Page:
Nuclear Energy: Balancing Benefits and Risks

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Council on Foreign Relations, 2007 - Business & Economics - 41 pages
"Increased concern over energy security and global climate change has led many people to take a fresh look at the benefits and risks of nuclear power for the United States and other countries. The debate surrounding nuclear energy also intersects with critical U.S. foreign policy issues such as nuclear proliferation and terrorism. This Council Special Report, produced in partnership with Washington and Lee University and written by the Council's Fellow for Science and Technology Charles D. Ferguson, provides the factual and analytical background to inform this debate. Nuclear Energy: Balancing Benefits and Risks is a sobering and authoritative look at nuclear power. Dr. Ferguson argues that nuclear energy, despite its attributes, is unlikely to play a major role in the coming decades in strengthening energy security or in countering the harmful effects of climate change. In particular, the rapid rate of nuclear reactor expansion required to make even a modest reduction in global warming would drive up construction costs and create shortages in building materials, trained personnel, and safety controls. There are also lingering questions over nuclear waste, as well as continued political opposition to siting new plants. Nonetheless, the report points out steps the United States could take--such as imposing a fee on greenhouse gas emissions--to level the economic playing field for all energy sectors, which over the long run would encourage the construction of new nuclear reactors (if only to replace existing ones that will need to be retired) and help reduce global warming. Dr. Ferguson has written a fair and balanced report that brings the nuclear energy debate down from one of preferences and ideologies to one of reality. Nuclear Energy: Balancing Benefits and Risks is useful to anyone who wants to understand both the potential and the limits of nuclear power to enhance energy security and slow climate change."--Provided by publisher.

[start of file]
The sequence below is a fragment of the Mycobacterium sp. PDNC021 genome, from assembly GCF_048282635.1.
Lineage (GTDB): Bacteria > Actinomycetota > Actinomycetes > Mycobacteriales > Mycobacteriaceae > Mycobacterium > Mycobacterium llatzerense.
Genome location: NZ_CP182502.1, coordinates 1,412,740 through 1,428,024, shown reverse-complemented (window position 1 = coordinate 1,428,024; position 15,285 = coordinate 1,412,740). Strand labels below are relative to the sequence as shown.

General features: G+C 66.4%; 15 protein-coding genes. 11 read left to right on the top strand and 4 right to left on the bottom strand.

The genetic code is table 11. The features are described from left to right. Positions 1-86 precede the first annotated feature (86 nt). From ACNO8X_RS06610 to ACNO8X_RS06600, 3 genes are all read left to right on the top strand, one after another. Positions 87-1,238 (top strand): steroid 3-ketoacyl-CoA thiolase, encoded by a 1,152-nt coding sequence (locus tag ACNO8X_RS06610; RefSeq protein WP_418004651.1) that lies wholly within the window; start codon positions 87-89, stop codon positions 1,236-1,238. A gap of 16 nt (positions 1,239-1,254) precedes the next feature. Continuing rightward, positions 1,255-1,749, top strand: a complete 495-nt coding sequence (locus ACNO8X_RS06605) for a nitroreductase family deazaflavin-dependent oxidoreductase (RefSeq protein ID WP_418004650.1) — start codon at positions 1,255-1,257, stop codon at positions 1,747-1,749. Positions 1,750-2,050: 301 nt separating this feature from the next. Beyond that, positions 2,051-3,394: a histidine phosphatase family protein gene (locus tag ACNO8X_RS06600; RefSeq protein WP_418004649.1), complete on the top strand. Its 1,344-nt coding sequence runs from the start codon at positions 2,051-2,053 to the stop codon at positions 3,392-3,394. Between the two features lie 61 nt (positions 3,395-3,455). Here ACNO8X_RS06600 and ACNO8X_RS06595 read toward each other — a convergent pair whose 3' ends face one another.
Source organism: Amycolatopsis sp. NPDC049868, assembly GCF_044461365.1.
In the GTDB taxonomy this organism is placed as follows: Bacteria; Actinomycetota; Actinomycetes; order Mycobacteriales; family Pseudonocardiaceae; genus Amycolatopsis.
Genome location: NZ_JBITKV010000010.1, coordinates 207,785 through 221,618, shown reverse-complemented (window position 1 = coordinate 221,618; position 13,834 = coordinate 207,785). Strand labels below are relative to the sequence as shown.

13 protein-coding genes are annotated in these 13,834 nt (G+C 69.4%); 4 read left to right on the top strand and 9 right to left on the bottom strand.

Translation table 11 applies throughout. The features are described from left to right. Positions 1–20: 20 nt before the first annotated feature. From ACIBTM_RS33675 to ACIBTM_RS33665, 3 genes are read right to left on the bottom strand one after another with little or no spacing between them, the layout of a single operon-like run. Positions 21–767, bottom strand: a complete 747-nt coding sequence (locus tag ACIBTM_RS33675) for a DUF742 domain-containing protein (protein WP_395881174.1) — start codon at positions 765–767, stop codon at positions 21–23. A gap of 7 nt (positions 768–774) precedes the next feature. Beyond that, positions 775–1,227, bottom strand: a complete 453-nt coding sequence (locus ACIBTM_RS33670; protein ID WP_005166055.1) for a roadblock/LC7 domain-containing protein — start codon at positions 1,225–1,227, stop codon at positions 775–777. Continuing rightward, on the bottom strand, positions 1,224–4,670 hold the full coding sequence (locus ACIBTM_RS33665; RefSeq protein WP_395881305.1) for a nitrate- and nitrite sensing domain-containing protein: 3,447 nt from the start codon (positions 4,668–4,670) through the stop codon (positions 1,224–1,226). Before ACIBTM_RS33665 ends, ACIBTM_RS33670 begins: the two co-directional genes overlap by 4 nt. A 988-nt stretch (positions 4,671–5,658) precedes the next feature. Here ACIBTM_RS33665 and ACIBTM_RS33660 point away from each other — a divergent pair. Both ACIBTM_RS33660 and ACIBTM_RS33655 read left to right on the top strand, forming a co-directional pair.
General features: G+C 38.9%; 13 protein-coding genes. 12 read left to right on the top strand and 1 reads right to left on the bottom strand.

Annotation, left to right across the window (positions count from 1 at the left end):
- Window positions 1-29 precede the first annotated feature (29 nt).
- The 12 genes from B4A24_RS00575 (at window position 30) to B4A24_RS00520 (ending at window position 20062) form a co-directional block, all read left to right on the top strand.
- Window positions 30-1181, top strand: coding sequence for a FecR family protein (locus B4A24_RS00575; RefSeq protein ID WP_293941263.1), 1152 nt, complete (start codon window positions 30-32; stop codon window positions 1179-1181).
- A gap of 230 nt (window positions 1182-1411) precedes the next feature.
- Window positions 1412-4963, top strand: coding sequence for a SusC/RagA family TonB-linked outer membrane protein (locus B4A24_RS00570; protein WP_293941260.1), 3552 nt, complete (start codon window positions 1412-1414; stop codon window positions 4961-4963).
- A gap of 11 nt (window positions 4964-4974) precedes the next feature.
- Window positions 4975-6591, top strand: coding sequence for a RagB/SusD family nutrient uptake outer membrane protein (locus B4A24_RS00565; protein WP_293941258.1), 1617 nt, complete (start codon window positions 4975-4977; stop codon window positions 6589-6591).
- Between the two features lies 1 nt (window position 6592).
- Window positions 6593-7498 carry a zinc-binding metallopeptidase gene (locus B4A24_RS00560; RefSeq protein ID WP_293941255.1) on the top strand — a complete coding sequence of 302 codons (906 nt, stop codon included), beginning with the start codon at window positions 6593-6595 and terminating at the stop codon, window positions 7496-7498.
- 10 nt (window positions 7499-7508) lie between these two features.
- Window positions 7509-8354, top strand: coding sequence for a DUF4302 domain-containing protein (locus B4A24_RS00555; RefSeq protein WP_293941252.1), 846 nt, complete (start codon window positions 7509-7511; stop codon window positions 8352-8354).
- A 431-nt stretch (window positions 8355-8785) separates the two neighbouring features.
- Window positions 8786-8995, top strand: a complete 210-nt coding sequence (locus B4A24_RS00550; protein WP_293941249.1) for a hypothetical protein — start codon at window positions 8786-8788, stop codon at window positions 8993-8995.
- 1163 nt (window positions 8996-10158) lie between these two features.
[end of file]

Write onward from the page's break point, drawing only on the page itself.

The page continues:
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About the author (2007)

Charles D. Ferguson is a fellow for science and technology at the Council on Foreign Relations. He is also an adjunct professor in the School of Foreign Service at Georgetown University and an adjunct lecturer at the Johns Hopkins University.

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